Three Mardi Gras Parades on the Island

You’ve been seeing the colors—purple, gold and green in particular—and you’ve been hearing all kinds of animated discussions about fancy balls and informal parties.

Mardi Gras, parade, Fat Tuesday, beads, moon pies

How many throws can you catch? Find out at any of three parades in Gulf Shores and Orange Beach on Fat Tuesday, February 21, 2012.

It is Mardi Gras season, after all. And here on Pleasure Island we take on the holiday festivities with not just two, but three parades on the day itself, Fat Tuesday.

To start your day, bring lawn chairs, breakfast or snacks and a thermos of coffee and set up early along Highway 59 anywhere between the Intracoastal Bridge (south side) and the main public beach. The parade will roll at 10 a.m., supplying you with as many beads, moon pies and other treasures as you can catch.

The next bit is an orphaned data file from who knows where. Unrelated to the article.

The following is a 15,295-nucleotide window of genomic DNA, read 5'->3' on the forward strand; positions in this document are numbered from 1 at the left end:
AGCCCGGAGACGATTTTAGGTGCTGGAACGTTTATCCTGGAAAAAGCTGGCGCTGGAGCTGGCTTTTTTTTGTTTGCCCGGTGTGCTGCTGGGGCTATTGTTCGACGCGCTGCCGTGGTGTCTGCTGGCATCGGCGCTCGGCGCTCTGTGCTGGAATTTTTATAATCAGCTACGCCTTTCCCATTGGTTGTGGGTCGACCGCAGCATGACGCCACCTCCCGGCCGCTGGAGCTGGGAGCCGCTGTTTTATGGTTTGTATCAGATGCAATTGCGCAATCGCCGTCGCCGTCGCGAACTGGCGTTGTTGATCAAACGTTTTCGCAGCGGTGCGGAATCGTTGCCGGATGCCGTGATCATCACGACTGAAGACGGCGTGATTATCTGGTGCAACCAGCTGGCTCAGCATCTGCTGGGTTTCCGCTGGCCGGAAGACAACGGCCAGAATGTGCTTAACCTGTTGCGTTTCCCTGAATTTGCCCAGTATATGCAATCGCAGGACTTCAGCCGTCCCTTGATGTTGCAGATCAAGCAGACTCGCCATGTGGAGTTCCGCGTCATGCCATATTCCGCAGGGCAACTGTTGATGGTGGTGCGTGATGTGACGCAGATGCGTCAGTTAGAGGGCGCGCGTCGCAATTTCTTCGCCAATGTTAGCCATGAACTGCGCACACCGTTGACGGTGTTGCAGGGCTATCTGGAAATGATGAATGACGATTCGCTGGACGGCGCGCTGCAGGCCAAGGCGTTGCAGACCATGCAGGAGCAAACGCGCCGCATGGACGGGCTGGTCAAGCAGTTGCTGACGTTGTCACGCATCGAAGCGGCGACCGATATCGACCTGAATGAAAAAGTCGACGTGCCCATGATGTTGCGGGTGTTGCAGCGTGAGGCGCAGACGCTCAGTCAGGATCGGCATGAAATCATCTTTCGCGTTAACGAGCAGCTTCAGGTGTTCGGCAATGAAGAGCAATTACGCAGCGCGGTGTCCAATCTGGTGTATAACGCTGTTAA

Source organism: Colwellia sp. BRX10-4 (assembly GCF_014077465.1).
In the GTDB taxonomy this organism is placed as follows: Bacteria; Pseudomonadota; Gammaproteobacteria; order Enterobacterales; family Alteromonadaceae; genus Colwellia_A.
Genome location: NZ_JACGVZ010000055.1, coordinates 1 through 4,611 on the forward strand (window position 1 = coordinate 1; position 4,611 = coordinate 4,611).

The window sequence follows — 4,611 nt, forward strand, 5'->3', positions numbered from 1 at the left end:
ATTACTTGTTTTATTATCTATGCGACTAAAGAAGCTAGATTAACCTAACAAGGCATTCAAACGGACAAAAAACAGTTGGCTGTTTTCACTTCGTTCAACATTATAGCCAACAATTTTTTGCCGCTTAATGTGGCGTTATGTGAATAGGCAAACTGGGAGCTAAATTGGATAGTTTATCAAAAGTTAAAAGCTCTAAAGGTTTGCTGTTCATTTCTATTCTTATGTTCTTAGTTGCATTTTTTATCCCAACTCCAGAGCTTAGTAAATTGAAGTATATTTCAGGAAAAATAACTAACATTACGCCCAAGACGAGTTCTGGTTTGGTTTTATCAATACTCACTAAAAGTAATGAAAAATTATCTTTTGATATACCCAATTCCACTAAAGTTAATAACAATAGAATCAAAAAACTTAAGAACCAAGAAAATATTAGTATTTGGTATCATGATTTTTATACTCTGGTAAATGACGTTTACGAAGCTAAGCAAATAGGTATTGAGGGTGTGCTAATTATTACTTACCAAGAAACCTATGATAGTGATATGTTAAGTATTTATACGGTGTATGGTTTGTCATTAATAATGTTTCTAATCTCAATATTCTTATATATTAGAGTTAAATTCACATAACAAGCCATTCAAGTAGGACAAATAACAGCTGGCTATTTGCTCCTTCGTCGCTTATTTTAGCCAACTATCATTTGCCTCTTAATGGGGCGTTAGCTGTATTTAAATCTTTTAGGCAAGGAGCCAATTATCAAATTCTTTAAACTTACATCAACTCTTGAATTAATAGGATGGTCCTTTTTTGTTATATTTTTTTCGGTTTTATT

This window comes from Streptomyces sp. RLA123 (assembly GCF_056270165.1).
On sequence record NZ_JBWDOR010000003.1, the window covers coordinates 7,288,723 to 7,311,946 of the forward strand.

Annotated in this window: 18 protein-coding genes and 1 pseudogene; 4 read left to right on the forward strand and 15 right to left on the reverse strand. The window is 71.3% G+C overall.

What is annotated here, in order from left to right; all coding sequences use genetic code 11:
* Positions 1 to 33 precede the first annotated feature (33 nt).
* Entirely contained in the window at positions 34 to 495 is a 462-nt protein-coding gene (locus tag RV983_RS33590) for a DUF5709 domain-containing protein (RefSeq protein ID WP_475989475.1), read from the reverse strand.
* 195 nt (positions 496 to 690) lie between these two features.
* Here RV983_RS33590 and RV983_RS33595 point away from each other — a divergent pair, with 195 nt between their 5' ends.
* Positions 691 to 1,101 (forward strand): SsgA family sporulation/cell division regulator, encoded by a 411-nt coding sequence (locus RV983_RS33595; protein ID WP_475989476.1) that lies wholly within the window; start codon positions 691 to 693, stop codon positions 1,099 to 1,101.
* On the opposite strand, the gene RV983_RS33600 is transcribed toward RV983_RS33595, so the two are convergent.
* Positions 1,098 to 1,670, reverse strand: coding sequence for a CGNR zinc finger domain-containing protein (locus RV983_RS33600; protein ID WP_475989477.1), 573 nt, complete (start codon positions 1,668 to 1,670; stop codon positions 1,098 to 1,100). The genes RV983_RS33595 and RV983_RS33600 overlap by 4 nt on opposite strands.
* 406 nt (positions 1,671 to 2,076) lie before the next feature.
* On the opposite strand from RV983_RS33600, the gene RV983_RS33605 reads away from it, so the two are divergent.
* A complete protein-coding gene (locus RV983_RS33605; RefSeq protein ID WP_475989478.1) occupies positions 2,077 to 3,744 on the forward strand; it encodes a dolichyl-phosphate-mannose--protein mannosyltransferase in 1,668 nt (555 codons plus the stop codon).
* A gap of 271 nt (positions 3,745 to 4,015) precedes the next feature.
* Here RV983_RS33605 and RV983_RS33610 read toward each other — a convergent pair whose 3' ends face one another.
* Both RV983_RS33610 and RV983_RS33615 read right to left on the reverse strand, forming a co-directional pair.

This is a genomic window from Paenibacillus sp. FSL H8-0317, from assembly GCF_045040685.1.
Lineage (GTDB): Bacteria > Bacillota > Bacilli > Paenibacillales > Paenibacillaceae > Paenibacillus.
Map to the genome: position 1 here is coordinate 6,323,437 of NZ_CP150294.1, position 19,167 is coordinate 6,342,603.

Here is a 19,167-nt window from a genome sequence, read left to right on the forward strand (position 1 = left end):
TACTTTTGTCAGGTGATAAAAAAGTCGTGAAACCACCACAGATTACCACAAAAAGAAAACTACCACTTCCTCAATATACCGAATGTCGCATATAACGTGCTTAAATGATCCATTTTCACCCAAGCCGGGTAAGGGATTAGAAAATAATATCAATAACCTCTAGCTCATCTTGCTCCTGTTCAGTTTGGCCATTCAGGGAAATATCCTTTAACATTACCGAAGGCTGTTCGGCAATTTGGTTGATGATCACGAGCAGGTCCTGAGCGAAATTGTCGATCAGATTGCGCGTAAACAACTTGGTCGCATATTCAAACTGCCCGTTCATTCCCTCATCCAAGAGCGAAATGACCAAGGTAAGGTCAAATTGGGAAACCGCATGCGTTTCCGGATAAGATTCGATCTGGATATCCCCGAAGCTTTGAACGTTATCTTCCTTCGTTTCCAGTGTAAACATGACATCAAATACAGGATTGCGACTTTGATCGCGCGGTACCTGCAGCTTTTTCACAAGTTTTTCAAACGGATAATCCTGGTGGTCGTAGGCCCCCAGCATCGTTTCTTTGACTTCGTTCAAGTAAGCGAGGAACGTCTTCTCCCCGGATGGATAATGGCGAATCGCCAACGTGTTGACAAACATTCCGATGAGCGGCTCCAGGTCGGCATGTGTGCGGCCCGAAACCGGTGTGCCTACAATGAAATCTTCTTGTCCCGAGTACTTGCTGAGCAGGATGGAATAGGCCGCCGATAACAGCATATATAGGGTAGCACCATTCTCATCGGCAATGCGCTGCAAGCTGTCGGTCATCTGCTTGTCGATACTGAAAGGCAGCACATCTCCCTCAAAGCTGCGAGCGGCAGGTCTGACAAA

You are bound to make new friends before and during the parade, so after stowing your goodies in your car or house/condo, meet them at any of our fine restaurants to renew your energy before gathering more throws at the next event.

The starting time for the Orange Beach parade is 2:00. You will again want to arrive early to claim your favorite spot along the parade route, so refill your thermos and snack bag and be ready to meet more new friends. Wintzell’s marks the beginning point, and the floats will process eastward to Highway 161.

But wait—there’s more! Scurry over to a spot along Canal Road for the 3:00 Intracoastal Waterway boat parade that runs from The Wharf to LuLu’s. When the parade ends, join everyone at LuLu’s for a daylong party that began at 11:00 with live music by Glen David Andrews from noon until 3. Stay for dinner accompanied by terrific Americana/roots music by Sugarcane Jane from 5 until 9 p.m. It will be a Fat Tuesday to remember: February 21, 2012!